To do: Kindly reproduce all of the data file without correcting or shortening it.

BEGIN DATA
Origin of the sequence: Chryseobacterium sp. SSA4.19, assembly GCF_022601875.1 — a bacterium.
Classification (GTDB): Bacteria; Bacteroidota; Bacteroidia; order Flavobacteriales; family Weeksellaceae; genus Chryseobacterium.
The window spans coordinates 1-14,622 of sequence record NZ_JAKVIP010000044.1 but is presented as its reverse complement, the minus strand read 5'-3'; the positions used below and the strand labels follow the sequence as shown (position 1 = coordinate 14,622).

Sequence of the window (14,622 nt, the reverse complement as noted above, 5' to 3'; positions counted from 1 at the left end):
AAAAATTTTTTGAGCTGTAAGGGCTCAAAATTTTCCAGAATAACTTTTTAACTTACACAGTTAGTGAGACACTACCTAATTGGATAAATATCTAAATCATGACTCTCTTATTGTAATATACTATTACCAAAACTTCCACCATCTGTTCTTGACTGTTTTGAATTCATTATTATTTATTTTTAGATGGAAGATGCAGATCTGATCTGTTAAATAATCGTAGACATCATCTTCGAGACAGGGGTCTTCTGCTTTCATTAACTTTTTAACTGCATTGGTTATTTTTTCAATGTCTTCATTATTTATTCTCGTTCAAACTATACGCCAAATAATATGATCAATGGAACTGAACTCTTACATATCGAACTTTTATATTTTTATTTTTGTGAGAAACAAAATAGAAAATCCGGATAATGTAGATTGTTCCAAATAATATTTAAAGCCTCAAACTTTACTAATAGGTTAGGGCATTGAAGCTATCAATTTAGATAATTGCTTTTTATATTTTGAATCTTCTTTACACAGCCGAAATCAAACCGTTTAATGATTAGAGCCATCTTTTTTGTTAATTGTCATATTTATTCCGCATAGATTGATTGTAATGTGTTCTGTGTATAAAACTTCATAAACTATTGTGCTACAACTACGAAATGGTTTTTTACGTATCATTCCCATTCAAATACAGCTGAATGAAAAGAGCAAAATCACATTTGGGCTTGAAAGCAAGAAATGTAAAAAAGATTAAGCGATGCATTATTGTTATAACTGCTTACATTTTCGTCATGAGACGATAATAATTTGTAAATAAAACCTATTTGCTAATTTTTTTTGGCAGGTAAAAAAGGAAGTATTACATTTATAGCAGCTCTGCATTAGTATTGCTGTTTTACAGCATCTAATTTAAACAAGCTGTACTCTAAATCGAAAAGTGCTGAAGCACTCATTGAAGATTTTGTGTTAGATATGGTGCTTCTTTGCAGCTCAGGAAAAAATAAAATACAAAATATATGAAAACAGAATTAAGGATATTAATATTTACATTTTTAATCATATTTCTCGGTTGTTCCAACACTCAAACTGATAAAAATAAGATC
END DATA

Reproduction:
Origin of the sequence: Chryseobacterium sp. SSA4.19, assembly GCF_022601875.1 — a bacterium.
Classification (GTDB): Bacteria; Bacteroidota; Bacteroidia; order Flavobacteriales; family Weeksellaceae; genus Chryseobacterium.
The window spans coordinates 1-14,622 of sequence record NZ_JAKVIP010000044.1 but is presented as its reverse complement, the minus strand read 5'-3'; the positions used below and the strand labels follow the sequence as shown (position 1 = coordinate 14,622).

Sequence of the window (14,622 nt, the reverse complement as noted above, 5' to 3'; positions counted from 1 at the left end):
AAAAATTTTTTGAGCTGTAAGGGCTCAAAATTTTCCAGAATAACTTTTTAACTTACACAGTTAGTGAGACACTACCTAATTGGATAAATATCTAAATCATGACTCTCTTATTGTAATATACTATTACCAAAACTTCCACCATCTGTTCTTGACTGTTTTGAATTCATTATTATTTATTTTTAGATGGAAGATGCAGATCTGATCTGTTAAATAATCGTAGACATCATCTTCGAGACAGGGGTCTTCTGCTTTCATTAACTTTTTAACTGCATTGGTTATTTTTTCAATGTCTTCATTATTTATTCTCGTTCAAACTATACGCCAAATAATATGATCAATGGAACTGAACTCTTACATATCGAACTTTTATATTTTTATTTTTGTGAGAAACAAAATAGAAAATCCGGATAATGTAGATTGTTCCAAATAATATTTAAAGCCTCAAACTTTACTAATAGGTTAGGGCATTGAAGCTATCAATTTAGATAATTGCTTTTTATATTTTGAATCTTCTTTACACAGCCGAAATCAAACCGTTTAATGATTAGAGCCATCTTTTTTGTTAATTGTCATATTTATTCCGCATAGATTGATTGTAATGTGTTCTGTGTATAAAACTTCATAAACTATTGTGCTACAACTACGAAATGGTTTTTTACGTATCATTCCCATTCAAATACAGCTGAATGAAAAGAGCAAAATCACATTTGGGCTTGAAAGCAAGAAATGTAAAAAAGATTAAGCGATGCATTATTGTTATAACTGCTTACATTTTCGTCATGAGACGATAATAATTTGTAAATAAAACCTATTTGCTAATTTTTTTTGGCAGGTAAAAAAGGAAGTATTACATTTATAGCAGCTCTGCATTAGTATTGCTGTTTTACAGCATCTAATTTAAACAAGCTGTACTCTAAATCGAAAAGTGCTGAAGCACTCATTGAAGATTTTGTGTTAGATATGGTGCTTCTTTGCAGCTCAGGAAAAAATAAAATACAAAATATATGAAAACAGAATTAAGGATATTAATATTTACATTTTTAATCATATTTCTCGGTTGTTCCAACACTCAAACTGATAAAAATAAGATC